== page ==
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Two Democratic U.S. senators are giving a boost to the growing interest from members of both parties in Congress to make it easier for alternative models of higher education -- such as competency-based education -- to gain access to federal funding.

Sens. Christopher Murphy of Connecticut and Brian Schatz of Hawaii said Thursday that they planned to introduce legislation next month that would create a competitive pilot program to fund innovations in higher education that would bring down costs and reduce the time needed to complete a degree.  

“We’re at the very early stages of the competency-based learning ecosystem,” Murphy told reporters Thursday. “But the federal government should be a bigger partner in helping to develop these new innovative ecosystems around shorter-timeframe degree programs.”

He said the fund would be aimed at innovations in online courses, competency-based degrees, dual-enrollment programs and accelerated degrees.

Currently, institutions that want to experiment with many of those nontraditional programs have to ask the Education Department on an individual basis for a waiver from federal standards. (The administration plans to expand those options in the coming days.) The program in this proposal would provide a blanket authorization to the programs.  

Other efforts afoot on Capitol Hill and elsewhere to promote online innovations in higher education have focused on changes to the nation’s accreditation and financial aid systems. All of those issues are expected to receive increased attention from lawmakers as Congress embarks on a reauthorization of the Higher Education Act.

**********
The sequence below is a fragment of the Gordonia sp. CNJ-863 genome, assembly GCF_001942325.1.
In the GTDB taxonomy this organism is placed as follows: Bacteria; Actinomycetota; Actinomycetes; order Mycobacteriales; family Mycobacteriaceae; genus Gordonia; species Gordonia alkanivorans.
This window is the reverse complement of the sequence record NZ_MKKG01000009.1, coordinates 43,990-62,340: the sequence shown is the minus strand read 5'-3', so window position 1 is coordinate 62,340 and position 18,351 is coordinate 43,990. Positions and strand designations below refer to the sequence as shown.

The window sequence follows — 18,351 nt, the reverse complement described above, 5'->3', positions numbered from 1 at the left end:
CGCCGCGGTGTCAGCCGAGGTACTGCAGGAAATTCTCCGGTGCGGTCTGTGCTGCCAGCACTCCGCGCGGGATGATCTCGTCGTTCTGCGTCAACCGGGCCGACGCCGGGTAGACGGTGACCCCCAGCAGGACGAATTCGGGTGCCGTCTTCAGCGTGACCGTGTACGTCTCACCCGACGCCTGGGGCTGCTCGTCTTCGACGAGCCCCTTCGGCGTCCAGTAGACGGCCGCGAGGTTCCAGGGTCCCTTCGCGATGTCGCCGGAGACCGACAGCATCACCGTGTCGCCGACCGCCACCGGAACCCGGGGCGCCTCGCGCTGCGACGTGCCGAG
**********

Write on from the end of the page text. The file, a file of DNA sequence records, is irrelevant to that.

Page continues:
Accountability Measures for Current Programs

The legislation that Murphy and Schatz plan to introduce will also condition the receipt of federal student aid at all institutions on meeting certain standards. Similar to the rating system that the Obama administration is currently developing -- and also wants to eventually link to federal student aid -- their proposal would impose new performance standards on colleges who want to continue to receive aid.

Those standards, according to a fact sheet about the legislation, would “focus on the access schools provide to low- and middle-income students, affordability, and value” -- the latter of which is likely to irk private college leaders in particular.  

If colleges fail those metrics, they would have to eventually start repaying federal funds back to the government or else lose their eligibility to the federal student aid programs. (That would go a step further than the president’s proposal, which calls for colleges to eventually receive more or less federal funding based on their past performance in the ratings system).

Murphy said that he would be pushing those changes to how the government spends roughly $150 billion in student aid each year “to change the psychology of college administrators and college presidents so they are thinking about affordability.”

“We think it’s time for federal higher education policy to force college presidents to wake up every day thinking about how they can keep tuition down,” he said.

Schatz said that the additional standards for determining eligibility on federal student aid would take into account the diversity of institutions of higher education in the country -- a concern that has been voiced repeatedly by colleges as the Obama administration develops its rating system.

“You have a right to have a different mission,” he said. “But you have no special right to federal subsidies unless you focus on access and affordability.”

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